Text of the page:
As a Church of England school we believe that Christian values pervade every aspect of school life. We promote positive behaviour and the values of forgiveness, peace and compassion towards others. With these Christian values as our foundation, we are committed to creating a safe, calm, orderly and positive environment which values and respects each and every individual.
We also firmly believe that we are preparing pupils for their futures. This means that they must have respect for themselves and others, be able to get along with other people and responsibly resolve any differences and have a clear understanding of the term 'consent' . Pupils need to also understand that there is a requirement for rules and laws and the benefits to everyone for these being followed. We have very high expectations of the pupils in our care and instil in them that behaving makes them feel far better in themselves. Our strategy is a very proactive one and staff are well-trained in our whole school approach.
Our Behaviour Policy is rooted in these Christian values and high expectations. We set clear routines and expectations for pupil behaviour, ensuring that this Policy is applied consistently and fairly by all staff. We take a very serious approach to reports of any form of bullying, use of gendered or homophobic language, any type of discrimination or peer-on-peer abuse. Everyone in our school community has a right to respect and to be able to work and learn in an atmosphere which is conducive to learning. We are also compliant with the expectations set out in the Department of Education statutory document entitled " Keeping Children Safe in Education" and ensuring that the safeguarding expectations are well embedded within the policy and procedures across our school and part of the school's Mission and Vision.
Our Behaviour Policy means that at St. Michael’s we:
Recognise and highlight good behaviour as it occurs;
Ensure that all pupils recognise how to follow school expectations;
Ensure criticism is always constructive;
Ensure that all pupils have a positive self image;
Explain and demonstrate the behaviour that we wish to see;
Encourage pupils to be responsible for their own behaviour.
We also have a clear, fair and consistent framework for dealing with any unacceptable behaviour that is outlined in our Behaviour Policy. Staff have received training and are use effective de-escalation techniques and strategies that are specific to the individual needs of the pupils in our care.
Growth Mindset supports good progress and good behaviour
At St. Michael’s we are embracing a Growth Mindset theory. We encourage the pupils to use setbacks and difficulties to motivate them; they celebrate effort rather than just results and encourage pupils to accept challenges with a sense of achievement for trying. Evidence shows that this makes pupils more motivated, more engaged with their learning and more likely to put in effort to seek improvement. These are our goals and we have introduced our Growth Mindset characters to support with this across the school.
Examples of some things we do are:
Using our rewards system so that things such as effort and attitude are rewarded rather than results.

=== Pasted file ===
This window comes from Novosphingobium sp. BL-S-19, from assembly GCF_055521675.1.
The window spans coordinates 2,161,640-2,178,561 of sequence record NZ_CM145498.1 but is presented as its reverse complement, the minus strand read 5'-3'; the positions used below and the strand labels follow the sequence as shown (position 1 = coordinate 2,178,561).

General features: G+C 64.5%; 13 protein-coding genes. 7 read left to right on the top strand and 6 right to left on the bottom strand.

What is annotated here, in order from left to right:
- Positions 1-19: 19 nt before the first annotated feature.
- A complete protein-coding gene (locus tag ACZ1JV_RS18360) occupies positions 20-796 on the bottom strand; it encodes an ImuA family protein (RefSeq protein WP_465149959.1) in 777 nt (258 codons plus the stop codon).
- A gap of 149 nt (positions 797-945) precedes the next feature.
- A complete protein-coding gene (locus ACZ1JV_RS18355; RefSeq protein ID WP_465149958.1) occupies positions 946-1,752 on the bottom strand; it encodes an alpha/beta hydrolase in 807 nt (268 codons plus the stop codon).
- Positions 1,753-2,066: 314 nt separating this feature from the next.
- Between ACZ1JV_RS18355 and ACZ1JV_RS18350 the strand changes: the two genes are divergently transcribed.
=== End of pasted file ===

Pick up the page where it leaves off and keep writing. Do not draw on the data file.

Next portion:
Change the language we use when speaking to pupils: ‘You tried really hard with your tables test, well done’, rather than ‘ten out of ten – well done, you’re a brilliant mathematician’.
Encouraging the pupils to choose their own level of challenge in lessons, rather than having one worksheet for this group and another for that one.
Encourage competition but only with yourself.
Helping Your Child Develop a Growth Mindset
Clearly, it will be beneficial for children if these messages are also being reinforced at home. Try these simple strategies:
Set high expectations. Tempting though it may be to say, ‘never mind, try the easier one’, this approach doesn’t nurture self-esteem. By expecting your child to try something more challenging, you are showing them that you believe they can do it.
Don’t be afraid to criticise your child supportively. Teach your child to see criticism as useful feedback on how to improve. Remind them that it is always the ‘mean’ judges on reality shows whose criticism means the most to the contestants!
Don’t do everything for your child (at an age-appropriate level). If you do everything for them, you are simply telling them that you think you can do it better, and that they are not good enough.
Encourage resilience and ‘stickability’, even when something is tough. It’s helpful to talk to children in terms of ‘growing their brains’ – when something is at its most challenging for them, that is when their brains are making lots of new connections. Encourage them to see that struggling is a sign of learning, not of failure.
Celebrate mistakes. Children should not be made to feel ashamed of mistakes since mistakes can help us to learn. If in doubt, look online for examples of famous sports people, inventors and other well-known people who struggled with errors, setbacks and failures before achieving their goals.
Whilst looking at these famous people, find out about their approach to effort. Many people who have achieved great things have also talked at length about the hard work, effort and persistence they have put in, in order to achieve their goals. The modern ‘reality-show’ approach to fame can persuade children that results can be achieved through little effort; but truly successful people, who have worked hard to achieve their goals, are far better role models.
Think about how you talk to, question and praise your child.
Our phase leaders and key members of the support staff attended a Team Teach session for deescallation training. The whole school attended and completed training in safer handling on Wednesday 3rd November 2021. This training was led by an external leader. The following session included the presentation below: